Tuesday, September 1, 2015

Bachelier was no Einstein

It's been fun following David Warsh's series on the history of economic thought (I got a bit behind and only now read this one ... so now I'm obviously going to see what I can do about Black-Scholes in the information equilibrium framework).

Although this quote by Warsh from Davis and Etheridge:
[Bachelier] defined Brownian motion – predating Einstein by five years ...
doesn't make much sense to me. Brown 'defined' Brownian motion (a physical process) by observation. Einstein's contribution was to connect Brownian motion directly to atoms thereby confirming that atoms exist [1]. There is no sense in which Bachelier came up with the idea of Brownian motion first (it was observed) or predated Einstein's result about atoms in his 1905 paper.

...

Footnotes:

[1] Einstein's "annus mirabilus" papers (from 1905) are paradigm shifting because of the way they take theoretical models "seriously" in a modern sense. In 1928 Dirac writes down a relativistic Schrodinger equation that has an additional solution with the opposite charge. Before Einstein, this might have been taken as a mathematical curiosity or irrelevant solution. After Einstein, we get Dirac taking the solution seriously and proposing the existence of antimatter. Einstein's papers from 1905 have us taking the theoretical constructs of atoms, photons and Lorentz symmetry seriously.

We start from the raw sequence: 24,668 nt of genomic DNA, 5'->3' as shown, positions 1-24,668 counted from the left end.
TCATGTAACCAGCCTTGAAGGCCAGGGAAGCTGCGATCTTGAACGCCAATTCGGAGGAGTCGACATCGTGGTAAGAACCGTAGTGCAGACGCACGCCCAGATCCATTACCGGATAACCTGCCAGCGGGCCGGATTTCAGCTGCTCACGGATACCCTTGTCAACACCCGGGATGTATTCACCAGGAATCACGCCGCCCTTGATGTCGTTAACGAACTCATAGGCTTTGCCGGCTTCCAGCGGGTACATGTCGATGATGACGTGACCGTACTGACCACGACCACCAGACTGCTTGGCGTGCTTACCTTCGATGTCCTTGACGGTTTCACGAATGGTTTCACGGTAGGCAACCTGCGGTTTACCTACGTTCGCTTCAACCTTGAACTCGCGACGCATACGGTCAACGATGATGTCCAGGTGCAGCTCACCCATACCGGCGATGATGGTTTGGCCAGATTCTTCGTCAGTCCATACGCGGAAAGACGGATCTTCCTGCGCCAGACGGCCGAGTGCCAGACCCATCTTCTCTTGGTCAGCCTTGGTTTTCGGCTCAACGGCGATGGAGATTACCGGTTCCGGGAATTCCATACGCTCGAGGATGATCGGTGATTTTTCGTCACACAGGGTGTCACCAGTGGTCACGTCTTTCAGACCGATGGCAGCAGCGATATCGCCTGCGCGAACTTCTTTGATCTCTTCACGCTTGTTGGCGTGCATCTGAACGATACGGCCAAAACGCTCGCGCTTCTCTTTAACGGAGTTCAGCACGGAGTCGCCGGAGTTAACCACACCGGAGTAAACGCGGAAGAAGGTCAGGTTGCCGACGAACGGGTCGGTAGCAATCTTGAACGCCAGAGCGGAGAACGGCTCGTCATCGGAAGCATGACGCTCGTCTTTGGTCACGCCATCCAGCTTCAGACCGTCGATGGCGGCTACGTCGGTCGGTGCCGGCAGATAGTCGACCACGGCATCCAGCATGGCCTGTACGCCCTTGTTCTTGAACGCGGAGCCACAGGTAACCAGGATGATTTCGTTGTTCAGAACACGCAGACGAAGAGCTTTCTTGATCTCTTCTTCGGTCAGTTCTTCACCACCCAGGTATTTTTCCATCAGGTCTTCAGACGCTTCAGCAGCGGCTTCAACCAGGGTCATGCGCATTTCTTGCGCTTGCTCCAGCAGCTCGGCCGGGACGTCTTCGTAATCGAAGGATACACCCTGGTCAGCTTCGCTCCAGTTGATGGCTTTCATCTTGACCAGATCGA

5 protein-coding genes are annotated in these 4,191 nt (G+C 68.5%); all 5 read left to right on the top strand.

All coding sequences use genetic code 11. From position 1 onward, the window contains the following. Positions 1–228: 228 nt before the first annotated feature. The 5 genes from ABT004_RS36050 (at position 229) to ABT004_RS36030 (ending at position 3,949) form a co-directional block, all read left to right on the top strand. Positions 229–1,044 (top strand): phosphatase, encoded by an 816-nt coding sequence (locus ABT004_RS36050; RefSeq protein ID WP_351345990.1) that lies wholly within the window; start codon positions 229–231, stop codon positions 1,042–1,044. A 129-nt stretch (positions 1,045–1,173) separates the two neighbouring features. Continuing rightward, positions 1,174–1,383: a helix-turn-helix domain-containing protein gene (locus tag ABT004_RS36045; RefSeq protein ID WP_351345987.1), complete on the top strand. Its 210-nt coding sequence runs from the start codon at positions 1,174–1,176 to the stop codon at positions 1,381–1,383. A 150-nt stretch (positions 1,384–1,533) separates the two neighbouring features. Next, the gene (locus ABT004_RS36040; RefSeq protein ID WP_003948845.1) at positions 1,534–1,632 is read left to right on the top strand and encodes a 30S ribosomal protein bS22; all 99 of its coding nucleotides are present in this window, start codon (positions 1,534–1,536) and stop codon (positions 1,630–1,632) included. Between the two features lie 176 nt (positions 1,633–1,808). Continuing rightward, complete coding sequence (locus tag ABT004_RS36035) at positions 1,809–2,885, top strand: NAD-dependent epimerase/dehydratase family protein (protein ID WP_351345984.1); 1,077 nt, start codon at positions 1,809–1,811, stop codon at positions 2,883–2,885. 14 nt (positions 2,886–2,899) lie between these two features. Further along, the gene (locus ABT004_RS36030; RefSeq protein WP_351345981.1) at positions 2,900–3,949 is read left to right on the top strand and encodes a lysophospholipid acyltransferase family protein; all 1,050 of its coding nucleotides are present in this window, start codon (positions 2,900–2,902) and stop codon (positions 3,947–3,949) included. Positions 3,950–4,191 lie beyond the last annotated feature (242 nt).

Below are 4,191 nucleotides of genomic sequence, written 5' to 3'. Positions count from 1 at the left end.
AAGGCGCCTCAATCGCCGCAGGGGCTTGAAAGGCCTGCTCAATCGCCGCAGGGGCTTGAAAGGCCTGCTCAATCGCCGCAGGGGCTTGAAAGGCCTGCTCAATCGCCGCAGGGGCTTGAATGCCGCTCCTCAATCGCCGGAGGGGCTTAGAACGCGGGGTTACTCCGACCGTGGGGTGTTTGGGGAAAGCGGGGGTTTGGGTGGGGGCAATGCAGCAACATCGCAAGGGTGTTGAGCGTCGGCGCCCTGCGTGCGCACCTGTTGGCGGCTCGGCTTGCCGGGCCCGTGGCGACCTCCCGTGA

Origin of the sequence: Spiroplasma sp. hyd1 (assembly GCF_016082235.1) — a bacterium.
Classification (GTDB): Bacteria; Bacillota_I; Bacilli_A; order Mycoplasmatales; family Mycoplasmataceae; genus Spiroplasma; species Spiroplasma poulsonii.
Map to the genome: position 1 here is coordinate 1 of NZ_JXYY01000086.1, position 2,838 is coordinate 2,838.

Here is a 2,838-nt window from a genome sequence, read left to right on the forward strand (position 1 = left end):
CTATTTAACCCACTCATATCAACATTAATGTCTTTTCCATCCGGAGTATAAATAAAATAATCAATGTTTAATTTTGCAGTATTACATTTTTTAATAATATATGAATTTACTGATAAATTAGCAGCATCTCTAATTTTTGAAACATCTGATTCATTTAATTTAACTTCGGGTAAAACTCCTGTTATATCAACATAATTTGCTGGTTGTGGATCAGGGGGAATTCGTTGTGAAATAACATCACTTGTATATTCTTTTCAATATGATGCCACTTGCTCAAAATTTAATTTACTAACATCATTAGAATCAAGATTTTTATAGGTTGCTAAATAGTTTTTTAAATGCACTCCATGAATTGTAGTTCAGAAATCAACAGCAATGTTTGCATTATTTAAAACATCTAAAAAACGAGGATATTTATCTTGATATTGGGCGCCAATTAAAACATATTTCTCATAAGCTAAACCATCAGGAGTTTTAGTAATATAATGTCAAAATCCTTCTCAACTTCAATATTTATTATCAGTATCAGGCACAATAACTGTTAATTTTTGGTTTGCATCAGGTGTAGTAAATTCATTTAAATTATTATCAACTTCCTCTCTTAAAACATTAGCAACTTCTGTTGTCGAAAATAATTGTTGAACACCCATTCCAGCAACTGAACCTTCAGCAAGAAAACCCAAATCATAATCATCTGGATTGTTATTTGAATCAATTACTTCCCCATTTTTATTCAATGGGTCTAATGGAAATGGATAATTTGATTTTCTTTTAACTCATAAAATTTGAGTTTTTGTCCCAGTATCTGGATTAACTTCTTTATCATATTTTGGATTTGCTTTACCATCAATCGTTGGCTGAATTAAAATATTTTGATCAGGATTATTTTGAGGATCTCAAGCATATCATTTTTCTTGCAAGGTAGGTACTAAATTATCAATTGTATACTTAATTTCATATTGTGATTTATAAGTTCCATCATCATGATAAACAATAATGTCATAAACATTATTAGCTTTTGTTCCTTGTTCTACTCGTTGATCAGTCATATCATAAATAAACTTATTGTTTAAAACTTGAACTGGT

3 comments:

  1. Fair enough that Bachelier was no Einstein. However, he was credited by Mandelbrot among others as being groundbreaking in the study of statistical finance. According to the definitive source (Wikipedia):

    He is credited with being the first person to model the stochastic process now called Brownian motion, which was part of his PhD thesis The Theory of Speculation, (published 1900).

    So I would give him some credit...

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    Replies
    1. Hi Todd,

      I swear I am reading the draft material you sent and will get back to you soon!

      I think the issue here is confusing the mathematical model with the physical process -- Wikipedia has a good disambiguation on Brownian motion:

      https://en.wikipedia.org/wiki/Brownian_motion

      This article is about the physical phenomenon. For the stochastic process, see Wiener process.

      Bachelier may have been the first person to produce the mathematics of the stochastic process (Weiner process).

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    2. I accept your apology on behalf of the good Dr. Bachelier. Take as much time as you need on the paper!

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